Unquestioned group think is just a means of controlling people to only one viewpoint. The latest disallowing people to give talks so only ones version’ of an event, theory or ideal is taught it’s just not good enough.

        • Martin in Cardiff
          Posted June 29, 2020 at 6:40 am | Permalink

          Well, you have fallen for the Postmodernist nonsense hook, line, and sinker.

          The whole point about impartial research is that it looks for THE truth, not what some lobby claim it to be.

          It is an objective fact, for instance, that it is perfectly legal to sell bent bananas in the European Union.

          • Edward2
            Posted June 29, 2020 at 5:41 pm | Permalink

            Yet if you try to propose an opinion in modern science that goes against current thinking you find your career ruined.
            Try getting peer approval or promotion in academia with views that are in opposition to the current orthodoxy and see what happens.

          • a-tracy
            Posted June 29, 2020 at 6:52 pm | Permalink

            ‘Well, you have fallen for the Postmodernist nonsense hook, line, and sinker.’

            How have I? Are students provided with both sides of say the fracking debate and both sets of facts?

            When we went to an Educational establishment open day a lecture/talk was given on what the students should do if they got caught with drugs if they were drunk and incapable or in an otherwise compromising condition, they were advised their rights, who to contact, how to get out of the situation and what to say – not once were they told the dangers of the drugs, alcohol or abuse. These are young impressionable adults that are being taken out of a strict, morale set of guidelines and are suddenly told all about their new freedoms but not the consequences it may be a truth but just one version of a truth and not the whole truth.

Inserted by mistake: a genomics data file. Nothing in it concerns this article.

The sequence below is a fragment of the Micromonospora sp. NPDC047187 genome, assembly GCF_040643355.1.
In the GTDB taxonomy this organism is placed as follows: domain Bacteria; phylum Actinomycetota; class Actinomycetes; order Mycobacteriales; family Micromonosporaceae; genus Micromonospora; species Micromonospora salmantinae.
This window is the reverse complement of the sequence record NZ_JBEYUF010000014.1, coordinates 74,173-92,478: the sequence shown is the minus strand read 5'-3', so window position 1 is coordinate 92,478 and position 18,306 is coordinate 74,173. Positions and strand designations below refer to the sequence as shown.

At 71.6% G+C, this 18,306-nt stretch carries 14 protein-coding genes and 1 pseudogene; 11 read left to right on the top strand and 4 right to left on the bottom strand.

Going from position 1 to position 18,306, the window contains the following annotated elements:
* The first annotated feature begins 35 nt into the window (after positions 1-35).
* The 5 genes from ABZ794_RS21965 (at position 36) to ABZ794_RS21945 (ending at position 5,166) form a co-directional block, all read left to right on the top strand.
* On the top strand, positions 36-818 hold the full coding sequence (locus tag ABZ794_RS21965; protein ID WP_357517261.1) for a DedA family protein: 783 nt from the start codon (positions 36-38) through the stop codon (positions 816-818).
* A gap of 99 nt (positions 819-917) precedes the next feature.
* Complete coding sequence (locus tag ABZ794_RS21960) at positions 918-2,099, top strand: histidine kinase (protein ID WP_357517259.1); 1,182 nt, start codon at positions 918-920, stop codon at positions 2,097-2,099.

• hefner
            Posted July 1, 2020 at 5:25 pm | Permalink

            MiC, Edward2, I disagree with both of you.

            Martin, any scientist particularly in the ‘ hard sciences’ will try to get to the ‘truth’ but very likely knowing full well that their ‘truth’ of today might be revised by another scientist the next day who thanks to another experimental method/design, modelling, new observations, or combination of all of those, will add to (or subtract from) the understanding that they originally got. That covers physics, chemistry, biology, either fundamental or applied.

            Edward2, in hard sciences, scientists do not deal with opinion but to ‘facts’ for which they can justify the observations they use to start with to build their assumptions, the used methodology, the conclusions they draw. All these elements once obtained are documented and any other scientist can try to repeat these different steps and possibly get to a different conclusion and infirm the original findings.
            There are obviously scientific domains where such openness is very much constrained (medical research, pharmaceutical industry, processes leading to weapon or computer or industrial developments, practically all in the para-public or private sector). But even in those areas, there are specialized (non-open) meetings where scientific advances, even if not 100% detailed to the audience, are discussed and questioned.